I have something much uglier that'll get you a lot closer...



Do something like this, WELL, and you should be good.

Are you SURE you can't create a bit of flat land to work on. Honestly, that rose garden near the bottom of the driveway is nowhere near as important as being able to work on your car at home! You can sell that one, right...?

PS: Of course, the next thing with this solution is, when you get under the car, you and tools need to not roll away either. Something out of 10mm marine ply could probably help there... Heck it could even double as a stand to get inside the engine bay too, since that will be pretty hard on the air stair...

PPS: Just in case it is not obvious, the first brace point is meant to coincide with a jacking point, which is probably OK to lift a side up as long as think about where props go. If just lift front wheel to get rim off then ensure detail of the wheel pad allows for a jack. Obviously this thing could be structurally optimised, but do find a friendly local engineer to help you with that one as I will only be giving you a 'big 'n boofy' solution that would work. No drama with proper stitch plates being used to disassemble the thing into storable / handle-able pieces, but you own it as this is still a fairly bs solution, even done well! Which of course 'those present' can't resist repeating the 'find level ground' chant ad nauseum, and I'm there too!

Last edited by VinceS2; Yesterday at 01:51 AM.
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Old Yesterday, 01:40 AM   #11
Matt16060936
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Quote:
Originally Posted by Backroad Rex View Post
This can't end well....
Don't worry, I wouldn't put myself at risk without some seriously rigorous testing (eg. finite element analysis, and proof of concepts with expendable load and appropriate safety margin). And even then I'm not a very tough guy, so the prospect of pain is a pretty good deterrent.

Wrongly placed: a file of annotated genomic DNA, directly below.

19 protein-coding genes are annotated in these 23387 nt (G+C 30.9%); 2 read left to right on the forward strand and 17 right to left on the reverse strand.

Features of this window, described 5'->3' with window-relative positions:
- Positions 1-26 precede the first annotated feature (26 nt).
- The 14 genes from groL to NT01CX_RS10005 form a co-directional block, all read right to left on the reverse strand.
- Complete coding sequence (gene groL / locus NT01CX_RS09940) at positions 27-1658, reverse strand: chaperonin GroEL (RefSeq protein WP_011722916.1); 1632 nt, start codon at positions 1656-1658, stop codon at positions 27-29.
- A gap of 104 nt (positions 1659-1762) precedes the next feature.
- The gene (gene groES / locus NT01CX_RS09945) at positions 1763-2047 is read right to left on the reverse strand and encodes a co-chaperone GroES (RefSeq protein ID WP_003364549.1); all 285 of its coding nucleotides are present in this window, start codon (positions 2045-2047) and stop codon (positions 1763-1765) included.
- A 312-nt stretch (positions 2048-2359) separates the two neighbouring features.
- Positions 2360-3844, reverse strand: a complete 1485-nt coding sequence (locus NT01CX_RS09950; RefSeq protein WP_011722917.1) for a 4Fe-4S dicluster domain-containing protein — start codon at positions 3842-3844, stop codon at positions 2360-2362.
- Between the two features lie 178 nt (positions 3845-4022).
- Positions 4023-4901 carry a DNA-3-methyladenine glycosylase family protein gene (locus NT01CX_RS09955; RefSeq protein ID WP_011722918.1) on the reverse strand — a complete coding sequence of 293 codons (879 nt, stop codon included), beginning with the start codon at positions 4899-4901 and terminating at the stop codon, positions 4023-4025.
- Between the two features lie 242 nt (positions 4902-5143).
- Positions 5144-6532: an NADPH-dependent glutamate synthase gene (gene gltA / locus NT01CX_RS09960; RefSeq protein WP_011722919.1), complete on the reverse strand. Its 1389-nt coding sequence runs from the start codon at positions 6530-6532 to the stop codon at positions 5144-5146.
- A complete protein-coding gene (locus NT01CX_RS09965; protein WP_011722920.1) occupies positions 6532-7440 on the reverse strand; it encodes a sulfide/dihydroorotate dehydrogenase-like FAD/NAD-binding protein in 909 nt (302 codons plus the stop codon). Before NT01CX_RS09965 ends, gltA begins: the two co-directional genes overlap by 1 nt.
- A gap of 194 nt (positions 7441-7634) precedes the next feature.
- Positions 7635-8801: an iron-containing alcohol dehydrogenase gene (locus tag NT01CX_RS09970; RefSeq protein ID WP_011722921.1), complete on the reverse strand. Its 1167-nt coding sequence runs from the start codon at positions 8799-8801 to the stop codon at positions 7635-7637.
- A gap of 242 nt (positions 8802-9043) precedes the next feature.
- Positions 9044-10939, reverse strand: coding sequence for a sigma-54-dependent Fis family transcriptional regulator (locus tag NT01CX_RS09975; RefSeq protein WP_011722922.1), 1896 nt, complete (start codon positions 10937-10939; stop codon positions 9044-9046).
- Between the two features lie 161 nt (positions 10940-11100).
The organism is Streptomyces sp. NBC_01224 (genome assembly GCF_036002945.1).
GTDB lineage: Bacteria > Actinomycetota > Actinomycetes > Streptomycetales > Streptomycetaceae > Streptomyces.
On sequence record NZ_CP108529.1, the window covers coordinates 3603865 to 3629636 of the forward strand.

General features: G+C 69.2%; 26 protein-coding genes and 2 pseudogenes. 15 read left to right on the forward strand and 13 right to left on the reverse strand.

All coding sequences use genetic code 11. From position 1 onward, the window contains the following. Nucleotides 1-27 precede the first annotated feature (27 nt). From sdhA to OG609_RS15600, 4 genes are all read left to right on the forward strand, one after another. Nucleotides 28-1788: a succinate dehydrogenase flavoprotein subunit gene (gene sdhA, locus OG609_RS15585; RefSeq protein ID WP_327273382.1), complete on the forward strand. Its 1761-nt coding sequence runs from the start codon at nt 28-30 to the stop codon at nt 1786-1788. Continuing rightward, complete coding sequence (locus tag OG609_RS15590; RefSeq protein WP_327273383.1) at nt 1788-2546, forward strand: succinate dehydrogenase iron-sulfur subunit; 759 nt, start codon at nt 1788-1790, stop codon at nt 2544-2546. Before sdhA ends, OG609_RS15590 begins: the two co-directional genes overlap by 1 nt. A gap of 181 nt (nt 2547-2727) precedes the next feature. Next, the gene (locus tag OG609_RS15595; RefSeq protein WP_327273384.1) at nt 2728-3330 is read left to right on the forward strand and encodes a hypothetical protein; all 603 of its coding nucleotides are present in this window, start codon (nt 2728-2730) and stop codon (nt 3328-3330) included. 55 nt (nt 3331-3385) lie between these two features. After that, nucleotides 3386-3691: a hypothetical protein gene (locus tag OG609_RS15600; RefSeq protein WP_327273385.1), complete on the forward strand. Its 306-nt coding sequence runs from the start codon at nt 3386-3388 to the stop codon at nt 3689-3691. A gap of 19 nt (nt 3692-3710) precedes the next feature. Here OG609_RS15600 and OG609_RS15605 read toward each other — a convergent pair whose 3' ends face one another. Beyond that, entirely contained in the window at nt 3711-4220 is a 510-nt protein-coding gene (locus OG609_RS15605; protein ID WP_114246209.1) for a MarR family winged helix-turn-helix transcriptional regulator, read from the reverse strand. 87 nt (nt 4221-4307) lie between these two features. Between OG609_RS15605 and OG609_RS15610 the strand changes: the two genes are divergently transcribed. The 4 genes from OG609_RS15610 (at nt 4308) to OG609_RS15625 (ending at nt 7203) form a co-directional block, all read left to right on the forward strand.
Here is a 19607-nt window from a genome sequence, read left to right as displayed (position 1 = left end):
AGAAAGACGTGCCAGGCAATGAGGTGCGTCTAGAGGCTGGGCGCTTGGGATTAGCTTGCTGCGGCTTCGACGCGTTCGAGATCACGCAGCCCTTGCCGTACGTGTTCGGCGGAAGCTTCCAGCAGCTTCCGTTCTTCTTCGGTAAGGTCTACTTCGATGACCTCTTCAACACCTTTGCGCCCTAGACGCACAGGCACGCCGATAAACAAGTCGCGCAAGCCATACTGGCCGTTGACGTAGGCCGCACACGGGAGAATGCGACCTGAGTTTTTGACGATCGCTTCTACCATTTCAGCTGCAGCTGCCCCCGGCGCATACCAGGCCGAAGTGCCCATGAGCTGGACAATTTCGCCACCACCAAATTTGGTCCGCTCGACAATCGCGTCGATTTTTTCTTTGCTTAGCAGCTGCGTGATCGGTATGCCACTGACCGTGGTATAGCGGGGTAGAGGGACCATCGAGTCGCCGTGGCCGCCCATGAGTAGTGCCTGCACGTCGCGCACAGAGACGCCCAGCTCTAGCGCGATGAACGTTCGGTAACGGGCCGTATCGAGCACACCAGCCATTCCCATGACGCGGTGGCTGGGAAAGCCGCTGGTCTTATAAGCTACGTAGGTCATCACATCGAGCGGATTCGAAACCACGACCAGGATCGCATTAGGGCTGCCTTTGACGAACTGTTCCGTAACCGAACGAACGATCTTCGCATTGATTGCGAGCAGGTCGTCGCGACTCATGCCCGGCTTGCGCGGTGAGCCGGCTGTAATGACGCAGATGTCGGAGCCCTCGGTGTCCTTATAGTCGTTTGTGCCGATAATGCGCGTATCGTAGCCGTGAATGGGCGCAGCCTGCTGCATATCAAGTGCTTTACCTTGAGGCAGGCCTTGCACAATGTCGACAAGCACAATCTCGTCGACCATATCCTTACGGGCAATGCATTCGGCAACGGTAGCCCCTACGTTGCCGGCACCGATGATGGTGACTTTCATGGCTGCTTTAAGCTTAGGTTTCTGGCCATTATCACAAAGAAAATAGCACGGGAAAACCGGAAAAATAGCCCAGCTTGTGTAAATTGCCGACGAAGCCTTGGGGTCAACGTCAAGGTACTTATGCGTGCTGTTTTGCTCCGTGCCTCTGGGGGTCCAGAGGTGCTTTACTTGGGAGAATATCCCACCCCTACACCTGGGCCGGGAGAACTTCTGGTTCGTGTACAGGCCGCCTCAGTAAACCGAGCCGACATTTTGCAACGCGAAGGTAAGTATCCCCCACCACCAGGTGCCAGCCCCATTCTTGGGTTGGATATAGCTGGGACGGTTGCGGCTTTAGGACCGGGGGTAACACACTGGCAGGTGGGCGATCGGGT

Quote:
Originally Posted by Big-E View Post
Even if you create a flat area to allow for the use of jack-stands, how will you lock the front wheels in place
Big ol' chocks is my first thought.

Quote:
Originally Posted by Big-E View Post
and if the jack itself is on a slope
It's not, the purpose of digging out an area and re-filling is to give the jack an explicitly level surface.
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Old Yesterday, 01:47 AM   #12
Matt16060936
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Quote:
Originally Posted by VinceS2 View Post
I have something much uglier that'll get you a lot closer

...

Are you SURE you can't create a bit of flat land to work on. Honestly, that rose garden near the bottom of the driveway is nowhere near as important as being able to work on your car at home! You can sell that one, right...?
This is exactly the kind of stuff I'm looking for in this thread! I had considered integrating some sort of lift into the driveway, like in your illustration. Some serious engineering would be required, but hey at least now I know someone else thinks it's possible. I wonder if anyone will post about an existing product / service which can provide this kind of solution.

And you're right, making a scrap of land flat enough to work on would totally be the easiest and safest way for me to work on my car at home. In fact right next to my driveway I could probably just lay down some boards for the jack / stands to press against, drive over there and call it done, any time I wanna do car work.

I'm just exploring what my more permanent options are, not committing to anything